Immeuble-villas between Le Corbusier and Albert Gessner
Schnoor, Christoph; Kromrei, Claudia
Citation:Schnoor, C., and Kromrei, C. (2013). Immeuble-villas between Le Corbusier and Albert Gessner. In A. Leach & A. Brown (Eds.) Proceedings of the Society of Architectural Historians of Australia and New Zealand (30th), 2, 807-819.
Permanent link to Research Bank record:https://hdl.handle.net/10652/2713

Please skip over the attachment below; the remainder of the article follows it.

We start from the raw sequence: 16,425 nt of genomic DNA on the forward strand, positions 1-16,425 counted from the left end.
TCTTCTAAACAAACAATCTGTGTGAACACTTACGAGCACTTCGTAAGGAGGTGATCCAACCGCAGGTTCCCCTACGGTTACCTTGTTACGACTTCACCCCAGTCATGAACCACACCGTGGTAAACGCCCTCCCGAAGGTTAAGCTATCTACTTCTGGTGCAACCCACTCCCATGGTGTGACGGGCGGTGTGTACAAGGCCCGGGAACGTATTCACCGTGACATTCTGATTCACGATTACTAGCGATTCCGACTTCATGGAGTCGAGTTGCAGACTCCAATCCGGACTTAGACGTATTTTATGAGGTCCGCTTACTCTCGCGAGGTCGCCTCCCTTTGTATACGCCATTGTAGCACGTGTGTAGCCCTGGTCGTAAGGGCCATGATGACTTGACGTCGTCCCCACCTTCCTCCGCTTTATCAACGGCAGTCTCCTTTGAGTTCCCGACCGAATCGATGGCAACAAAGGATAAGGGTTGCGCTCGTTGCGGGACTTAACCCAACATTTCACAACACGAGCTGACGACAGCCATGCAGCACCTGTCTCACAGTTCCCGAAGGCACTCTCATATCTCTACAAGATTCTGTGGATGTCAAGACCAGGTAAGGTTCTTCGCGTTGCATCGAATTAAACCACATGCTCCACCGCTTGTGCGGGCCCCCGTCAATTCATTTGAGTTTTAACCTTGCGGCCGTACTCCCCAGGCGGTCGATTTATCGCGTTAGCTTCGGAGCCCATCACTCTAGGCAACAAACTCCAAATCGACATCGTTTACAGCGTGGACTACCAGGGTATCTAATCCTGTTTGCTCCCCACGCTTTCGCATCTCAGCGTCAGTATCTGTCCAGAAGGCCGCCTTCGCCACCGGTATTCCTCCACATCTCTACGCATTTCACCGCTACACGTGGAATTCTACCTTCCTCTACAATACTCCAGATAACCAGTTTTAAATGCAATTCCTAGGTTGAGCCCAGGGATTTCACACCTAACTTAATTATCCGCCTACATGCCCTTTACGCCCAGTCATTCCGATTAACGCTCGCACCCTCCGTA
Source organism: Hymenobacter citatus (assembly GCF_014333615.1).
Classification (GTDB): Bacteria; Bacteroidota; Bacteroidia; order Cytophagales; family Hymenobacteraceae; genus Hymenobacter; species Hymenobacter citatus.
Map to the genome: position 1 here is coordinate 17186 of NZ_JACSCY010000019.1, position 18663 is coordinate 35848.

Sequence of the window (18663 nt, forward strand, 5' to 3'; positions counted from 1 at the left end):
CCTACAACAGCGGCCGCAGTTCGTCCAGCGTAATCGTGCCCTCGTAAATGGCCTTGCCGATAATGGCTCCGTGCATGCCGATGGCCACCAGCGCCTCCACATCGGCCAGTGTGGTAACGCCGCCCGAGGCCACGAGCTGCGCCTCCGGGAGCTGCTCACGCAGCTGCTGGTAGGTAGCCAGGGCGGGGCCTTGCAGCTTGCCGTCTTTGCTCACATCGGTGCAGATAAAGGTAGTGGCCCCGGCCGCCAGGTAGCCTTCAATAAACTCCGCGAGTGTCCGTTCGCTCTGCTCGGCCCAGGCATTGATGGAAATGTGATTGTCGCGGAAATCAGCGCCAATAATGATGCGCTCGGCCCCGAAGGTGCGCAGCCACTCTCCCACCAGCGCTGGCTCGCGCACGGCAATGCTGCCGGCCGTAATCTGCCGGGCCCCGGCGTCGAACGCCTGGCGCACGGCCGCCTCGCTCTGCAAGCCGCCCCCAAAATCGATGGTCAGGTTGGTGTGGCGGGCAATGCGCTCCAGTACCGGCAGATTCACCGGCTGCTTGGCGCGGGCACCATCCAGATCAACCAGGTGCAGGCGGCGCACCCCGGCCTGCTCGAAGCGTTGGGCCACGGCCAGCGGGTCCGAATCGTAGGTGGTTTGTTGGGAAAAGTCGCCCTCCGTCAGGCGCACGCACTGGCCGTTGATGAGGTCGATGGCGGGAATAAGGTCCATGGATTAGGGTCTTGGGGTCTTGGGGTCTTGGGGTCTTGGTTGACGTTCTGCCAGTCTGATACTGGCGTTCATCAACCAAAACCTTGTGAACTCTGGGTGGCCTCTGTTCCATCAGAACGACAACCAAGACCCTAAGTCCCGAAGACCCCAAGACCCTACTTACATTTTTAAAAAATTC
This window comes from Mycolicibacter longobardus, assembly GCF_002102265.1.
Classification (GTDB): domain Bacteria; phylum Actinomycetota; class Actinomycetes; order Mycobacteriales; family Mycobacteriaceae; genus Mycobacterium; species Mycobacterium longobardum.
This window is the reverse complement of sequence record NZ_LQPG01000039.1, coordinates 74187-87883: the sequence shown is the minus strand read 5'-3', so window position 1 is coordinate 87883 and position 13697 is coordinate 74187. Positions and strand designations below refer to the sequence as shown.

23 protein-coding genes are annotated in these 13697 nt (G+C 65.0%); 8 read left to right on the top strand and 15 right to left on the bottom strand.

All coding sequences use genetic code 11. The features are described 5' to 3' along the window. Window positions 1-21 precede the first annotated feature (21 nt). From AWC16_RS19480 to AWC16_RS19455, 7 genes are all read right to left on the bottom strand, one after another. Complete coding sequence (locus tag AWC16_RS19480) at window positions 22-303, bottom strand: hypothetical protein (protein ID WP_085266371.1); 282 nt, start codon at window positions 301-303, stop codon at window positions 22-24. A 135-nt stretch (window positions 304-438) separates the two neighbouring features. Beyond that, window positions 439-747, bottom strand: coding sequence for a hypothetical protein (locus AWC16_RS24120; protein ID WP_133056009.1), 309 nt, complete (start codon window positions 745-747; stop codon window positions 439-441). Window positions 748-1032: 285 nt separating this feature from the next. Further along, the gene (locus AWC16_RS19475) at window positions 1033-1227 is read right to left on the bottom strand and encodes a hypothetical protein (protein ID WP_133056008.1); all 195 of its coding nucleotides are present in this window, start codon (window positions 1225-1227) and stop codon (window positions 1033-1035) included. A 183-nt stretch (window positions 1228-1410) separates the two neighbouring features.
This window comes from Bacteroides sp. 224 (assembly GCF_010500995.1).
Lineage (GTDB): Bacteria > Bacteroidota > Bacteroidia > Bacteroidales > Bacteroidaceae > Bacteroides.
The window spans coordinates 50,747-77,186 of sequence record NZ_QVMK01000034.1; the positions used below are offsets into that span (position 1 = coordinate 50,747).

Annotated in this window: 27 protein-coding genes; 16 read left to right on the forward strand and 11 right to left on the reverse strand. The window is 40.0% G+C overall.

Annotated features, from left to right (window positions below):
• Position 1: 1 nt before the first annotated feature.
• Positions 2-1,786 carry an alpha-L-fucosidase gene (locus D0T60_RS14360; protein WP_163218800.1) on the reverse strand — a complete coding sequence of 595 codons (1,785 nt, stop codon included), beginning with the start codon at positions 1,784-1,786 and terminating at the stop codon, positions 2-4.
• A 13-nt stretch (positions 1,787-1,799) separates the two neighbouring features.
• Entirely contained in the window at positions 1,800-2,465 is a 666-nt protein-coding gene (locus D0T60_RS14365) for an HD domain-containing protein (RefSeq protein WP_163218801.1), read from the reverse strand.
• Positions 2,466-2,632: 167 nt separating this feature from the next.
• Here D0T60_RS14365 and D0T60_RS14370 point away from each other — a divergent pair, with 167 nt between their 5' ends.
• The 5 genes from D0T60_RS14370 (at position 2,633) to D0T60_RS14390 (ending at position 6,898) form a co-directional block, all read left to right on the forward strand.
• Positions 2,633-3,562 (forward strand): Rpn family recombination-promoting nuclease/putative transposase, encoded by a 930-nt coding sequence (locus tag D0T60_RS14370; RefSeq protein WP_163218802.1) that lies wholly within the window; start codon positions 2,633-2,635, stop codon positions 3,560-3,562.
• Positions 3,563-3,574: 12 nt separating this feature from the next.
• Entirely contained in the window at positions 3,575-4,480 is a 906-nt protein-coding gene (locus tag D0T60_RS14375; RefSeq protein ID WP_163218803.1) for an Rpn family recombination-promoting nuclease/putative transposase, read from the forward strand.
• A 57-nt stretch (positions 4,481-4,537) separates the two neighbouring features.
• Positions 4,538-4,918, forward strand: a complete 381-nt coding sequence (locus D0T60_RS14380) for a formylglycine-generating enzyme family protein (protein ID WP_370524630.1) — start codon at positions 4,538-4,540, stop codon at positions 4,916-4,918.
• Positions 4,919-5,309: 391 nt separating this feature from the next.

One of the open questions for contemporary urban living in the city is the issue of density. What level of urban density is sustainable and appropriate for a healthy, enjoyable lifestyle as well as for the unfolding of public life? If in Brisbane or in Auckland, the predominant models are either the high-rise apartment building or the detached suburban house. Solutions may lie in the vast zone between these two extremes. One such alternative model is Le Corbusier’s notion of Immeuble villas of 1925.((tenement house of villas) Despite its age of nearly a hundred years it is not outdated; nonetheless it has rarely been given sufficient attention by practitioners and historians. Le Corbusier’s term of the Immeuble villas should not simply be reduced to its one built manifestation as Pavillon de l’Esprit Nouveau, exhibited at the Exposition Internationale des Arts Décoratifs in Paris in 1925. This term rather encompasses a principle of urban living for which a number of architects found architectural expression at the beginning of the twentieth century, not so much in taking Le Corbusier’s idea as precedent but rather in fundamental concurrence of the idea and the underlying principle of the Immeuble villas. One such architect was Albert Gessner, a prominent architect in Berlin of the early 1900s. Throughout his career he devoted his attention primarily towards the urban tenement block. Instead of Le Corbusier’s interest in type and standardization, Gessner valued individuality within the standardized model of the urban block. This paper traces various manifestations of the Immeuble Villas in the first half of the twentieth century— for example Milan’s Domus Fausta, Carola and Julia by Gio Ponti and Emilio Lancia, Michel Roux Spitz’ houses in Paris and Charles Abella’s house at the Avenue Foch in Paris. In doing so, the paper explores the underlying architectural principles of this overlooked hybrid typology, using Gessner’s and Le Corbusier’s contrasting methods as point of departure.